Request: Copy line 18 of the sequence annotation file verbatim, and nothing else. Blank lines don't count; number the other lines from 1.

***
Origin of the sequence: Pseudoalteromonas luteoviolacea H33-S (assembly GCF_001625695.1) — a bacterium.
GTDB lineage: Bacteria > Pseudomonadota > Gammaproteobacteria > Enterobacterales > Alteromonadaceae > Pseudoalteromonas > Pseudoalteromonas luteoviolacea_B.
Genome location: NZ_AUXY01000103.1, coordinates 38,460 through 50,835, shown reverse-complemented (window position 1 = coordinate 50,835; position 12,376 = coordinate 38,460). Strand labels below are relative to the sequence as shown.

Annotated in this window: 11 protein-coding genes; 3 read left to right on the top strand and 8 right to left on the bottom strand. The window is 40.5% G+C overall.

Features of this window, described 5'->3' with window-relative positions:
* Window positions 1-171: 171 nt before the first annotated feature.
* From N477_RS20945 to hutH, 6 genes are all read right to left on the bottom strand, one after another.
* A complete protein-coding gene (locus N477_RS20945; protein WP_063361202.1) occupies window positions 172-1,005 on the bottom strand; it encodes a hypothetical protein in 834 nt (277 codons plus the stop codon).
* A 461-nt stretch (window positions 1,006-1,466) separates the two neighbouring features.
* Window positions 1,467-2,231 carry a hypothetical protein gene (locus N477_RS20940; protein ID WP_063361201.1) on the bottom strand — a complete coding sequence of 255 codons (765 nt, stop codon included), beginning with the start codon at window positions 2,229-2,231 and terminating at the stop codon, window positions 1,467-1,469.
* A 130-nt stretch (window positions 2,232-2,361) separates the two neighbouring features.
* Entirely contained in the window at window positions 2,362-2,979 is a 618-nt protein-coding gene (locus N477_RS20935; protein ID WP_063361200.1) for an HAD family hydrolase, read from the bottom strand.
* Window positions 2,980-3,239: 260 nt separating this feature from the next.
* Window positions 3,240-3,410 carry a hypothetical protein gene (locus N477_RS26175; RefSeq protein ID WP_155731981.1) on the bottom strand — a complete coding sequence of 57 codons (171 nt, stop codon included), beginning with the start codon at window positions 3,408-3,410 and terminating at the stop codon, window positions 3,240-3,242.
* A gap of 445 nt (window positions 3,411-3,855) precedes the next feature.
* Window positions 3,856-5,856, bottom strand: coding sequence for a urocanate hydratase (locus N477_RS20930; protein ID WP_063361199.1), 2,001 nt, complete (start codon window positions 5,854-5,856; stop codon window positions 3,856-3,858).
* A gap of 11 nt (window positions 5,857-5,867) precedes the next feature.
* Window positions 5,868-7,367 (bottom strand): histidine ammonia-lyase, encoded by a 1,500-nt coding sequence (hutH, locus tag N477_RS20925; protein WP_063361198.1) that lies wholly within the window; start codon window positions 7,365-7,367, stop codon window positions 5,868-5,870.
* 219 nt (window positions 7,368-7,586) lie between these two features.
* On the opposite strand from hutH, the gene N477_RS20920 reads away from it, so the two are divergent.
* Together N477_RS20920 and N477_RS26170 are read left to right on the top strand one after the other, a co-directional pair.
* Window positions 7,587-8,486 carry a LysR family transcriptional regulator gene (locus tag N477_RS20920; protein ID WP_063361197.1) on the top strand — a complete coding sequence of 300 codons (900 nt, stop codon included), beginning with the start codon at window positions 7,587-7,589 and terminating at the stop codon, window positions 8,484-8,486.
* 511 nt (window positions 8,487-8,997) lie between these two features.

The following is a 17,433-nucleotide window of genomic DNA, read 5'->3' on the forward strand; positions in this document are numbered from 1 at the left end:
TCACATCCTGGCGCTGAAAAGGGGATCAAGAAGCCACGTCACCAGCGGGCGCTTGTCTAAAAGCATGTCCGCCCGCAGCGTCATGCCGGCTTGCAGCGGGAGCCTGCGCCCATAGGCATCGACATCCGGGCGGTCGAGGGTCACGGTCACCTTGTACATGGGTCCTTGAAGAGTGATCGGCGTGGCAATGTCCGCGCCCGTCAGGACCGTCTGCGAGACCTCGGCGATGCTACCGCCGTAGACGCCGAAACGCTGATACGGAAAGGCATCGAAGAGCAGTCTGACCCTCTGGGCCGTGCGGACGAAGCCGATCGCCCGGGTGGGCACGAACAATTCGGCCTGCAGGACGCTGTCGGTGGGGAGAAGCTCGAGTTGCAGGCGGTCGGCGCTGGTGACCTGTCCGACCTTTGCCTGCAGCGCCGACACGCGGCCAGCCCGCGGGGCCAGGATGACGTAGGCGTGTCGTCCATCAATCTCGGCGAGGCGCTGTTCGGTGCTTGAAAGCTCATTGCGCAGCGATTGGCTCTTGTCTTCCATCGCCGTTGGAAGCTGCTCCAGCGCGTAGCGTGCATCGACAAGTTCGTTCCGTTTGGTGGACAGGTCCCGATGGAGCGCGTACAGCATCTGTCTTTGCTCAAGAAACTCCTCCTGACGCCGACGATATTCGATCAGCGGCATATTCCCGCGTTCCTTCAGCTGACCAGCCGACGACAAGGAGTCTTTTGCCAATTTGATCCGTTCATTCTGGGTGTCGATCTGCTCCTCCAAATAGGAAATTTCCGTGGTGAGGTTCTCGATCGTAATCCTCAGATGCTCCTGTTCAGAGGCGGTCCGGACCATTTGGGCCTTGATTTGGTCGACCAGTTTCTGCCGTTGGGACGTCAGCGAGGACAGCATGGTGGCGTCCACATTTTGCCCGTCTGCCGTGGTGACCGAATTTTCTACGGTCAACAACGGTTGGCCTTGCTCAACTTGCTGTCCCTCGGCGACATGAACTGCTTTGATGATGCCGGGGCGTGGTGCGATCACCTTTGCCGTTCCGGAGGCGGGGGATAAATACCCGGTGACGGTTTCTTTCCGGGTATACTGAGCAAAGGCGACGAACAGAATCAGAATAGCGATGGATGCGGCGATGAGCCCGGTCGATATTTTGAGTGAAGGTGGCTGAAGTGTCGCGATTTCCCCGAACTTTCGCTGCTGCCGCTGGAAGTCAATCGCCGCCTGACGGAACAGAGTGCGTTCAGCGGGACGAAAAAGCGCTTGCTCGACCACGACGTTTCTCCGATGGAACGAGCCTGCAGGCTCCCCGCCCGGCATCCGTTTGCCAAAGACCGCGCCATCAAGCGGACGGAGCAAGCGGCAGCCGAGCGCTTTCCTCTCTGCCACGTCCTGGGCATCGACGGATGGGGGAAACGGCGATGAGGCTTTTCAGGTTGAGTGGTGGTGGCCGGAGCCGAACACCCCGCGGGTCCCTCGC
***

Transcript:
* Window positions 5,868-7,367 (bottom strand): histidine ammonia-lyase, encoded by a 1,500-nt coding sequence (hutH, locus tag N477_RS20925; protein WP_063361198.1) that lies wholly within the window; start codon window positions 7,365-7,367, stop codon window positions 5,868-5,870.